33. Dermis Characteristics • Uneven surface • Contains: • Fingerlike papillae • Fibrous and connective tissue • Muscle fibers • Hair follicles • Blood vessels • Nerve fibers • Pacinian Corpuscles = heavy pressure • Meissner’s Corpuscles = light pressure -- Sevbaceous glands --Sweat glands

  34. Sweat Glands • Different types prevent overheating of the body; secrete cerumen and milk • Eccrine sweat glands – found in palms, soles of the feet, and forehead • Apocrine sweat glands – found in axillary and anogenital areas • Ceruminous glands – modified apocrine glands in external ear canal that secrete cerumen • Mammary glands – specialized sweat glands that secrete milk

  35. Sebaceous Glands • Simple alveolar glands found all over the body • Soften skin when stimulated by hormones • Secrete an oily secretion called sebum

  36. Structure of a Nail • Scalelike modification of the epidermis on the distal, dorsal surface of fingers and toes

  37. Hair • Filamentous strands of dead keratinized cells produced by hair follicles • Contains hard keratin which is tougher and more durable than soft keratin of the skin • Made up of the shaft projecting from the skin, and the root embedded in the skin • Consists of a core called the medulla, a cortex, and an outermost cuticle • Pigmented by melanocytes at the base of the hair

  38. Hair Function and Distribution • Functions of hair include: • Helping to maintain warmth • Alerting the body to presence of insects on the skin • Guarding the scalp against physical trauma, heat loss, and sunlight • Hair is distributed over the entire skin surface except • Palms, soles, and lips • Nipples and portions of the external genitalia

  39. Hair Follicle • Root sheath extending from the epidermal surface into the dermis • Deep end is expanded forming a hair bulb • A knot of sensory nerve endings (a root hair plexus) wraps around each hair bulb • Bending a hair stimulates these endings, hence our hairs act as sensitive touch receptors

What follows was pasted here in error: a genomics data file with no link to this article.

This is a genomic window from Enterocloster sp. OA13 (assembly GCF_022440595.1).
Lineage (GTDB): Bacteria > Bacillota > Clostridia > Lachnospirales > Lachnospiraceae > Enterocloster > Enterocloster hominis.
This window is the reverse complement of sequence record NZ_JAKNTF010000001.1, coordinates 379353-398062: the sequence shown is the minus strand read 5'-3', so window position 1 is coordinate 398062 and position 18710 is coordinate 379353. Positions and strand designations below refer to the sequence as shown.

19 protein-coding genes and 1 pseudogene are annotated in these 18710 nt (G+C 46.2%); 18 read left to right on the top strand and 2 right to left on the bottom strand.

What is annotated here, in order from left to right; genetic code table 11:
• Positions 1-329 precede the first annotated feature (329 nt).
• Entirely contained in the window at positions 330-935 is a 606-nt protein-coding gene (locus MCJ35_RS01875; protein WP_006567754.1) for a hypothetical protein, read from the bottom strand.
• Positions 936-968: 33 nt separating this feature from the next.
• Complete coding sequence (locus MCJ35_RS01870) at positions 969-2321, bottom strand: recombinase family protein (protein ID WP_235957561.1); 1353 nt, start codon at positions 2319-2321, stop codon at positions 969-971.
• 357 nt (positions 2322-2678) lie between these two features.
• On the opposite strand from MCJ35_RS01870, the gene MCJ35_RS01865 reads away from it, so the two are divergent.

40. Hair Follicle

  41. Hair Follicle

  42. Types of Hair • Vellus – pale, fine body hair found in children and the adult female • Terminal – coarse, long hair of eyebrows, scalp, axillary, and pubic regions

  43. Hair Thinning and Baldness • Hair Thinning and Baldness • Alopecia – hair thinning in both sexes • True, or frank, baldness • Genetically determined and sex-influenced condition • Male pattern baldness – caused by follicular response to DHT

  44. Functions of the Integumentary System • Protection – chemical, physical, and mechanical barrier • Body temperature regulation is accomplished by: • Dilation (cooling) and constriction (warming) of dermal vessels • Increasing sweat gland secretions to cool the body • Cutaneous sensation – exoreceptors sense touch and pain

  45. Functions of the Integumentary System • Metabolic functions – synthesis of vitamin D in dermal blood vessels • Blood reservoir – skin blood vessels store up to 5% of the body’s blood volume • Excretion – limited amounts of nitrogenous wastes are eliminated from the body in sweat

  46. Skin Cancer • Most skin tumors are benign and do not metastasize • A crucial risk factor for nonmelanoma skin cancers is the disabling of the p53 gene • Newly developed skin lotions can fix damaged DNA

  47. Skin Cancer • The three major types of skin cancer are: • Basal cell carcinoma • Squamous cell carcinoma • Melanoma